Farming, it's such a gamble. The weather and the prices and everything that goes with it. You don't have too many good days. It scares when you see how many working days you actually have. You have so many days to get the crop planted and the same in the fall to harvest it. They have this all figured down to the weather and it's just a few days. You try to beat the weather. It tenses you up. Whether we needed rain or we didn't need rain, it affects you in different ways. I have seen a time when you're glad to hear the thunder and lightning. Then again, I've wished I didn't hear it. (Laughs.)

Mrs. Walker interjects: "In his busy season, every morning when we get up the radio goes on right away so we can get the weather report. About ten to six every morning. We just eagerly listen to this report. In the summer when he isn't too busy or like in the winter, we never pay too much attention to it. Otherwise, we watch it close."

Weather will make ya or break ya. The crops have to have enough moisture. If they don't have enough, they hurt. If you have too much, it hurts. You take it like you git. There's nothing you can do about it. You just don't think too much about it. My wife says it doesn't bother me too much. Of course, you still worry ... I don't believe farmers have as much ulcers as business people 'cause their life isn't quite as fast. But I'll say there will be more as times goes on.' Cause farming is changing more. It's more a business now. It's getting to be a big business. It's not the labor any more, it's the management end of it.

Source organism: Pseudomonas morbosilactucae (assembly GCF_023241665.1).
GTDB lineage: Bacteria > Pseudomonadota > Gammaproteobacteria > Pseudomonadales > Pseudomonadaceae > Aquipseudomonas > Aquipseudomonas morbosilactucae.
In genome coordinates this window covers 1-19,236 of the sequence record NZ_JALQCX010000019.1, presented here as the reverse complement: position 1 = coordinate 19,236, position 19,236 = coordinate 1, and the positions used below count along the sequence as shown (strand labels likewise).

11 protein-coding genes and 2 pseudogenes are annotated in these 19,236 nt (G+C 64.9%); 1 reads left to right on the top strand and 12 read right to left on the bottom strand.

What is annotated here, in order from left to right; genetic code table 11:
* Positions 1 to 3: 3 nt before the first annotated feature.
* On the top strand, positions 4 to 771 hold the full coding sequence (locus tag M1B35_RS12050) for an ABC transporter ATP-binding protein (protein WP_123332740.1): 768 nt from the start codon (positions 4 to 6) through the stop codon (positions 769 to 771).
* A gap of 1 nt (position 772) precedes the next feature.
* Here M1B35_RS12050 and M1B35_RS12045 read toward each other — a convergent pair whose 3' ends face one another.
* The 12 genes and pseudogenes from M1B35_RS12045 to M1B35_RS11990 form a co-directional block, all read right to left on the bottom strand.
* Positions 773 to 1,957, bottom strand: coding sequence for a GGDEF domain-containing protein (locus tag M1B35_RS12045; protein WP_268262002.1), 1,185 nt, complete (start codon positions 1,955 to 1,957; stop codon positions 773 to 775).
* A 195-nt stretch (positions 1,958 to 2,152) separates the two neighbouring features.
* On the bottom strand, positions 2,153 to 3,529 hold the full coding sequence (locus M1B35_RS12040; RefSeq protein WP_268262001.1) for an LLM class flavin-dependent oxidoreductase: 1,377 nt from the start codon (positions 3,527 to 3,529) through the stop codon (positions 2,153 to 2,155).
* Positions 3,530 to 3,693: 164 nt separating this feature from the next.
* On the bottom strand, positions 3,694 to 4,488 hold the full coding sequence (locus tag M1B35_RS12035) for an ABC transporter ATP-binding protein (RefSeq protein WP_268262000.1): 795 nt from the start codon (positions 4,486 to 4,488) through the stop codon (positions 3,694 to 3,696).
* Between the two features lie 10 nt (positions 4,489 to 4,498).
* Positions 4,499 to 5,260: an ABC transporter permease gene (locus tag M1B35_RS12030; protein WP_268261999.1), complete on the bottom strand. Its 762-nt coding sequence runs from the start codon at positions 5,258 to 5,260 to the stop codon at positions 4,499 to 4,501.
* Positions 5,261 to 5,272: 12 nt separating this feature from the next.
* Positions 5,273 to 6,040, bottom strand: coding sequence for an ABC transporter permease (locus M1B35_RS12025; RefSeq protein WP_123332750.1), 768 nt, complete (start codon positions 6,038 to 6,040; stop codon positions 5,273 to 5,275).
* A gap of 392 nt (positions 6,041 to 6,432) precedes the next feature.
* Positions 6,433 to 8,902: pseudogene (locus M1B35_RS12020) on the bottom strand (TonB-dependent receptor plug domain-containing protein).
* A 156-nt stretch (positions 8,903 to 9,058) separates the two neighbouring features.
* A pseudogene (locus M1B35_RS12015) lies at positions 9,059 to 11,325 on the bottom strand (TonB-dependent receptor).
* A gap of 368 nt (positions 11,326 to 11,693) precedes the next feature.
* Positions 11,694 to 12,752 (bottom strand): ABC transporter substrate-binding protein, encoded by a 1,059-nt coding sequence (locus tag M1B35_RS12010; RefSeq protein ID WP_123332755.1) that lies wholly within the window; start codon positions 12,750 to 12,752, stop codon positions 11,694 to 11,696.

Your day doesn't end. A farmer can't do like, say, a doctor — go out of town for the weekend. He has to stay with it. That's just one of the things you have to learn to live with. I'd say a majority of the time a farmer, when he comes in at night and goes to bed, he's tired enough he's not gonna have trouble sleepin'. Of course, he'll get wore down.

He touches a weary cadence as he recounts a twelve-plus-hour workday in the fall: up at six (an earlier rising in the spring, four thirty-five) ... "haul my grain to the elevator in town, which takes about an hour and a half ... combine about three or four loads a day ... there's headlights on the combine, so if I start a load, I'll finish it even though it's after dark ... that'll run from fifteen hundred to two thousand bushel ... five hunderd bushels a truckload ... first thing next morning, I'll take the load to town ... " In the winter he "loafs," helping his wife with her housework, preparing the machinery for spring, planning the fertilizer program, and "a lot of book work," getting all the records up to date for "tax time."